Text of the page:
The official Chinese news agency Xinhua has been strangely diffident in its response. Normally it reacts bullishly to any perceived criticism of the Communist regime but an article on 13 January merely suggested China was seeking more information on Google’s stance. They quoted an anonymous high ranking official merely said “It is still hard to say whether Google will quit China or not. Nobody knows.” They also quoted Guo Ke, professor of mass communication at Shanghai International Studies University, who said it was “almost impossible” for Google to quit China and also impossible for the Chinese government to give up its management right over the Internet. “I think Google is just playing cat and mouse, and trying to use netizens’ anger or disappointment as leverage,” Guo told Xinhua.
The official Chinese Government response is that companies must follow the law of the land. The Chinese Foreign Ministry said China welcomed foreign Internet companies but that those offering online services must do so “in accordance with the law.” According to the New York Times, another high-ranking official has called for even tighter Internet restrictions. Wang Chen, the information director for the State Council urged Internet companies to increase scrutiny of news or information that might threaten national stability and emphasized the importance of “guiding” online public opinion.
Subsequently Google has hinted it will negotiate with the Communist regime. It may be that Google needs China more than China needs Google. China has by far the world’s largest internet population with estimated 338 million Internet users – 46 million of those were added in the last 12 months alone. The entire network is policed by the Great Firewall of China and the government stepped up efforts to censor the Web during the Beijing Olympics and the Communist regime’s 60th anniversary last year. During the purge, the Chinese government made particular efforts to shut down social media sites such as blogs, online video sites, Facebook, Twitter and Youtube.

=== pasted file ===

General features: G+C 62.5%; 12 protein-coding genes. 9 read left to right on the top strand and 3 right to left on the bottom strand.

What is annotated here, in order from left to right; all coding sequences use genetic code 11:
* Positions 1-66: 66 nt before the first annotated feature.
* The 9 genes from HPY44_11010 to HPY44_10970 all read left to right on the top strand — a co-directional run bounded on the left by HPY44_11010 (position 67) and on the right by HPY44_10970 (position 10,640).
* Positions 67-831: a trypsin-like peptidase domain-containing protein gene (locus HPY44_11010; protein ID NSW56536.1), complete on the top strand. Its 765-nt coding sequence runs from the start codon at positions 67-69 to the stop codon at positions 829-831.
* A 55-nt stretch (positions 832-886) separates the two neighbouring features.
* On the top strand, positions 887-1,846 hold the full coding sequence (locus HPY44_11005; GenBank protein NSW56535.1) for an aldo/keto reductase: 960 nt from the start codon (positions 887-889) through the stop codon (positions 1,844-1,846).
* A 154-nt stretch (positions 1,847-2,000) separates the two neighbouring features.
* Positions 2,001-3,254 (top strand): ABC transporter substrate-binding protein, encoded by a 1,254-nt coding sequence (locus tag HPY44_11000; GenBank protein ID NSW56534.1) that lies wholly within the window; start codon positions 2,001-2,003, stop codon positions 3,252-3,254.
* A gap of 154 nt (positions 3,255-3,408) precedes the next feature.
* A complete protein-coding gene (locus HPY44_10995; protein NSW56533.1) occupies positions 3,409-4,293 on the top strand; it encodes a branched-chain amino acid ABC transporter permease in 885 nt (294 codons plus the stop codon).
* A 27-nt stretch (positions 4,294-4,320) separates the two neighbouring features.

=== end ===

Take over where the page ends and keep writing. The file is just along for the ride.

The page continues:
However, many Chinese users have sophisticated knowledge of the Internet and are able to circumvent the censorship. Locals call it “fanqiang”, or “scaling the wall.” Users connect to an overseas computer via a proxy server which costs $2 a month to share with about two dozen others. Chinese citizens engaged in such practices say the government rarely cracks down on them individually, preferring instead to go after prominent dissidents who publish information about forbidden topics online. Meanwhile non-profit companies have set up censorship-evading tools for users to download in a cat-and-mouse game with authorities.
But as The Hindu puts it, many Chinese online users will be let down by Google’s losing battle with the authorities over censorship issues. They quote Chinese Internet expert Kaiser Kuo, who believes the ordinary Chinese Internet user is being ignored. “But they are also questioning whether the moral point Google is trying to make is worth the price they have to pay,” he said. “The government no longer worries about access to outside information through Web 1.0 sites, but has closed down social media platforms such as Twitter, Facebook and YouTube that allow for the rapid dissemination of information.” The absence of Google will simply tighten the Government’s grip on power in this most closed of kingdoms.